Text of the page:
On June 11 Mayor Emanuel officially recommended giving about $5 million to Vienna Beef to move its hot dog factory from the north side to Bridgeport. The mayor hailed it as a shrewd investment that will keep at least 250 jobs in Chicago for the next 15 years.
Three days later the mayor’s school board fired Eron Easter, a 34-year-old special education teacher in a high-poverty school in Humboldt Park. Easter was one of 850 Chicago Public Schools employees fired by the mayor when he closed 50 schools.
So if you’re keeping track on your scorecards at home, the mayor is down about 600 in the job-retention department for the last month—a fact you’ll never see him mention in any of the dozens of press releases he routinely sends out.
As you might expect, Vienna’s $5 million comes from the tax increment financing program. That’s the one in which you, the taxpayer, cough up more in property taxes in the name of things you want, like schools, so that the mayor has more to spend on things you don’t want.
Like $5 million for Vienna Beef.
Yet the Vienna Beef project is by no means the dumbest waste of TIF money I’ve seen through the years. In fact, I think I could concoct a plausible justification for it, if coerced.
Good job, Mr. Mayor! Every now and then you manage to do something almost right, even as you mess up everything else.
Feel free to use that as a slogan in your coming reelection campaign.
In the case of Vienna, it’s a “globally recognized manufacturer of hot dogs and other specialty food products, including corned beef, roast beef and soups,” according to a report by the city’s Department of Housing and Economic Development.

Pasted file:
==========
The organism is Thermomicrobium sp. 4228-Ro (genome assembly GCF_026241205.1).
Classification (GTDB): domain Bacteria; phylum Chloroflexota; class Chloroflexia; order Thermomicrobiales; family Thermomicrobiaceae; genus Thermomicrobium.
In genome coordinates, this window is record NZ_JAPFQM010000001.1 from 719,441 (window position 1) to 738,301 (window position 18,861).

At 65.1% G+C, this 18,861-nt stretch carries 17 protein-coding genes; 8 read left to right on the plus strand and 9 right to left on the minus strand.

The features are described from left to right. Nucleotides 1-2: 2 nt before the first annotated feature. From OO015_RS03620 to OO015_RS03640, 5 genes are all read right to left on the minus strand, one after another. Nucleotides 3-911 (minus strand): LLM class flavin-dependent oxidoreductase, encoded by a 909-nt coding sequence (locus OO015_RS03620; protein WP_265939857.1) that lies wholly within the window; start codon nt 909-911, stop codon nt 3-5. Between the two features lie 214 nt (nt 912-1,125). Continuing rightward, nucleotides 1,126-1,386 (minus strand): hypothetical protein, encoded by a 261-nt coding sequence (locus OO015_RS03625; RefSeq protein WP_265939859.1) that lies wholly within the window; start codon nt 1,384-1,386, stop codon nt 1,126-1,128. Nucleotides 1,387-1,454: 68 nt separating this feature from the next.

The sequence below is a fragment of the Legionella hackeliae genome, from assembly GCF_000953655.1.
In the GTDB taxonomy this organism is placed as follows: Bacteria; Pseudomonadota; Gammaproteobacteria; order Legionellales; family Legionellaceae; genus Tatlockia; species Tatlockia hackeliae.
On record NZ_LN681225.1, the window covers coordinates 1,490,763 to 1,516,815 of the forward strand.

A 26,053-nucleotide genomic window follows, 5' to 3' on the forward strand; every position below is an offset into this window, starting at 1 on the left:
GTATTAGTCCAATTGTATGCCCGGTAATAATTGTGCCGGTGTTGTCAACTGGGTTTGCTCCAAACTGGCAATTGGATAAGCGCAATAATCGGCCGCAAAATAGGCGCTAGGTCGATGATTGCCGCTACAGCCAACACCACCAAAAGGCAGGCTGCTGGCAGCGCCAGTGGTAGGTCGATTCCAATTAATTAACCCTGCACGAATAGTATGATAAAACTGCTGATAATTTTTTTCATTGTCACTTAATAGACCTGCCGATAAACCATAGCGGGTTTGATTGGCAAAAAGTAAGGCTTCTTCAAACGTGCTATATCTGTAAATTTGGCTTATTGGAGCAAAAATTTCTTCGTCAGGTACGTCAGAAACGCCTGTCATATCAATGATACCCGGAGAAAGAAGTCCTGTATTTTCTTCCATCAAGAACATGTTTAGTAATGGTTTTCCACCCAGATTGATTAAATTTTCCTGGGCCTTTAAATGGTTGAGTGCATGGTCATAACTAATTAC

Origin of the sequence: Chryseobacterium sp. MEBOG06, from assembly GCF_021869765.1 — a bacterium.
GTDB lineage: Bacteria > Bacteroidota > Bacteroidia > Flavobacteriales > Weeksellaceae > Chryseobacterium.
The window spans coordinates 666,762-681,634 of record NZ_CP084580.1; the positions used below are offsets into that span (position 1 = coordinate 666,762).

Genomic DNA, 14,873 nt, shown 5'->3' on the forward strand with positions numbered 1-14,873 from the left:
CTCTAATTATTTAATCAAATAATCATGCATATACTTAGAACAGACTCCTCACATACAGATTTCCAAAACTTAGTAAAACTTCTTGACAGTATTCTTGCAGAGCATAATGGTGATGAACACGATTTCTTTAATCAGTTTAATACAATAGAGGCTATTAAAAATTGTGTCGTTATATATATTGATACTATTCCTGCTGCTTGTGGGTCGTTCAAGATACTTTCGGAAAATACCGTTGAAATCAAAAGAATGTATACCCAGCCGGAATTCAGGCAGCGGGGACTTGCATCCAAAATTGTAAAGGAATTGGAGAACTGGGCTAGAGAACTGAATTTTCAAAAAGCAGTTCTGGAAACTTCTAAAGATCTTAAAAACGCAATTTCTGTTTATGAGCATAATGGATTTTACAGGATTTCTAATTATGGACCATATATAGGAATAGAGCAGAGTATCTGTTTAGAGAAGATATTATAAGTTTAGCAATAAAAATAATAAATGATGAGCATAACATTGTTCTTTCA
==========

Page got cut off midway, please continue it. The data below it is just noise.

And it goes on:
Since 1972, Vienna has operated out of a facility on the northeast corner of the very busy three-way intersection of Damen, Elston, and Fullerton.
The city is realigning Elston—moving it to the east—in order to unclog the traffic artery, so to speak. As part of that plan, the city will buy a portion of Vienna’s property.
So Vienna could stay and deal with all that traffic. Or it could get the hell out.
Since the company chose option two, we’ll give them the $5 million to buy a vacant factory—once owned by Sara Lee—at 1000 W. Pershing.
The project was praised at the June 11 meeting of the Community Development Commission, a mayoral advisory board, where a city planner noted that Vienna Beef “has been courted to relocate to other states.”
Hey, teachers, maybe the mayor will give you money if you threaten to move to Indiana.